If you enjoyed the Academy Award nominated film The Banshees of Inisherin, Martin McDonagh’s dark comic folktale, you might want to look back at this more mystical folktale, directed by John Sayles. Adapted from the Scottish book Secret of the Ron Mor Skerry and transposed to Ireland, the film features a cast of colorful Irish actors, with cinematography by the great Haskell Wexler (Days of Heaven).
Unlike the Banshees of Inisherin, Sayles’s film is about family and reconnection. Roan Inish in Gaelic means “island of the seals.” Fiona (Jeni Courtney) is a young Irish girl with an unusual family history, including a long-missing baby brother. When she goes to live with her grandparents on the west coast of Ireland, Fiona hears stories about her ancestors, tales that involve mythical creatures called selkies who can shift from seal to human form. After Fiona ends up on the small island of Roan Inish, her family’s ancestral home, she believes she may have found her little brother living by the sea.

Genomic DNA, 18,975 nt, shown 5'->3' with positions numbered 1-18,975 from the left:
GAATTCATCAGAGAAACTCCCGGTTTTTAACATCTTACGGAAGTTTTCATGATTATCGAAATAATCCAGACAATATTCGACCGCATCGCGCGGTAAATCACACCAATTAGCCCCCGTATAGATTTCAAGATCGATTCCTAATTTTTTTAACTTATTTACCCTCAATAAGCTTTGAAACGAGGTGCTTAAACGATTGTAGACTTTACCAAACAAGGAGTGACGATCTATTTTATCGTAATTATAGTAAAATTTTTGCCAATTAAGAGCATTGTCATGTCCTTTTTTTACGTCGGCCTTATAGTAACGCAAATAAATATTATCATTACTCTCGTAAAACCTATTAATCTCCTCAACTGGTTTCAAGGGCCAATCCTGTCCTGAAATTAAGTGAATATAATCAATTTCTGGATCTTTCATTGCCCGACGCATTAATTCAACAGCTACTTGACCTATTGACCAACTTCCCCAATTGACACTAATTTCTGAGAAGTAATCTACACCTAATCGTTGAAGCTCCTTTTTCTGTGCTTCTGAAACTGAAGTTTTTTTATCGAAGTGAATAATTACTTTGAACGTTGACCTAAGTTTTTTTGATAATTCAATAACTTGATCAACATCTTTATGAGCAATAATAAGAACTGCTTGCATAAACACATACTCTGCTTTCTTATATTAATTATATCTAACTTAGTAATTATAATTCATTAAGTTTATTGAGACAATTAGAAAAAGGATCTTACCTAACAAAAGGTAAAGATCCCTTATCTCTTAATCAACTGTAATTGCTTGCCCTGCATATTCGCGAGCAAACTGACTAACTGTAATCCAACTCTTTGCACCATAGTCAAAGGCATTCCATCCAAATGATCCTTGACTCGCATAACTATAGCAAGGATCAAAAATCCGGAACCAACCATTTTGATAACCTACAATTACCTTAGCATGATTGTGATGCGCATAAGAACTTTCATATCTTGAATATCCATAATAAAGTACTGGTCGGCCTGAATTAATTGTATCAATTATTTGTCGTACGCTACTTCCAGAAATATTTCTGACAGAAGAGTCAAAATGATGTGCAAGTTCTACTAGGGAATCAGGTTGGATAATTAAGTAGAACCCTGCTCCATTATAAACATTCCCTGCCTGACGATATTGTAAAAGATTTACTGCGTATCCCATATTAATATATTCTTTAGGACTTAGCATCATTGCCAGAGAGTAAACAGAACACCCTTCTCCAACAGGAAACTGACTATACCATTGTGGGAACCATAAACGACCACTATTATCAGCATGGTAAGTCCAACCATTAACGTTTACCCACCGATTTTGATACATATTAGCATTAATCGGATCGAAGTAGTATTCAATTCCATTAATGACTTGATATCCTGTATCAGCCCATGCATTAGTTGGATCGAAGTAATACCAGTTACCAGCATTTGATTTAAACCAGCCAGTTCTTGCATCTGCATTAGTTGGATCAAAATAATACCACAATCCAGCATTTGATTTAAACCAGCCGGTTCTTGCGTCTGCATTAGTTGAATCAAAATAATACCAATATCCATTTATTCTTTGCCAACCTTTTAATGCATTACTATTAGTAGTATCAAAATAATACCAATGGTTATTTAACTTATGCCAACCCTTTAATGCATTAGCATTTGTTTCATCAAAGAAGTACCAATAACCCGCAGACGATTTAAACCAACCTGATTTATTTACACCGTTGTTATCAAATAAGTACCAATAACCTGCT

John Sayles will be reading (along with Lauren Acampora, and Lizje) on March 21 at the Burren Earful Series. Also appearing will be Sayles’s go-to composer Mason Daring (with Jeannie Stahl).
— Tim Jackson
Yours for Always
March 19 at 5 p.m.
The Dance Complex
Karen Klein and Sean Murphy present Yours for always, a poetry/dance performance examining aging. This work draws from a variety of sources, including Klein’s poems, historical letters from BBC/Ulster, biblical text, and emotionally evocative contemporary songs. Murphy’s choreography experiments with the struggle between self, social mores, and prejudices. A reception with light refreshment follows the performance.
The Wild Divine
March 21 at 12:30 p.m.
Chelsea High School